Background: In the absence of obstructive coronary disease (<50% diameter stenosis; NOCAD), coronary microvascular dysfunction, manifested as reduced ability to increase myocardial perfusion with increasing oxygen demand, is the possible explanation for recurrent angina and adverse cardiovascular prognosis. We hypothesized that symptomatic women with NOCAD have reduced myocardial perfusion reserve (MPR) evaluated with cardiac computed tomography (CT) perfusion (CTP) compared to healthy sex-matched reference population.
Methods: We included women with angina and NOCAD on invasive coronary angiography (cases; n=109) and a sex-matched reference population (controls; n=34) without history of angina, coronary heart disease, and NOCAD on coronary CT angiography. A semi-quantitative assessment of MPR, defined as the relative difference of perfusion before and after adenosine-induced vasodilation, was performed by static CTP.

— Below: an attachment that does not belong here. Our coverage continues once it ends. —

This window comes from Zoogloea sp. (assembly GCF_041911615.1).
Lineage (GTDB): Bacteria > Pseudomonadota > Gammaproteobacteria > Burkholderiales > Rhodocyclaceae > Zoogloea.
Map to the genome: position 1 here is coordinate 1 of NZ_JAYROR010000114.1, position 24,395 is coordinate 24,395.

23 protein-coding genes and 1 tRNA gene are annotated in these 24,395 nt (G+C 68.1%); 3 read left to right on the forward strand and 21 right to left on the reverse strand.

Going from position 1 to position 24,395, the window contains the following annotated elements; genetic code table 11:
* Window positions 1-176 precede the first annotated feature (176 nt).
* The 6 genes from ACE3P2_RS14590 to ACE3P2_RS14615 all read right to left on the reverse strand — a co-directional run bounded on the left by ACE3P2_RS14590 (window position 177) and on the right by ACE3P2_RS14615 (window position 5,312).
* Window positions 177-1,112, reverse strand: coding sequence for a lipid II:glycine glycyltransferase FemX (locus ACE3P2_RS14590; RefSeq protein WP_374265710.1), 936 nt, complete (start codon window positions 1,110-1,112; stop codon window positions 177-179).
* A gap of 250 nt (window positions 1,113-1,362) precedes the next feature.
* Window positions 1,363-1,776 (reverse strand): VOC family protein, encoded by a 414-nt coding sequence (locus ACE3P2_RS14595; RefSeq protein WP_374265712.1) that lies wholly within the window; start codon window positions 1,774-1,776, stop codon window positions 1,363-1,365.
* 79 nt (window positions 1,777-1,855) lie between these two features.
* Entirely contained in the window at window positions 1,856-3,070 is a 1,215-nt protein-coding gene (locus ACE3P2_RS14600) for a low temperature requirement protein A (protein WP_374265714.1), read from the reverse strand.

Results: Cases were on average 4 years older (p=0.04) and had a higher burden of risk factors (2±1 vs. 1±1; p<0.001). Cases showed a tendency towards higher basal perfusion and lower hyperemic perfusion, compared to controls. The ability to increase global and regional myocardial perfusion during adenosine-induced vasodilation was significantly lower in cases compared to controls (Table). This remained unchanged when adjusting for age, risk factors and presence of coronary atheromatosis.
Conclusion: Women with angina and NOCAD have impaired microvascular function, manifested as reduced MPR.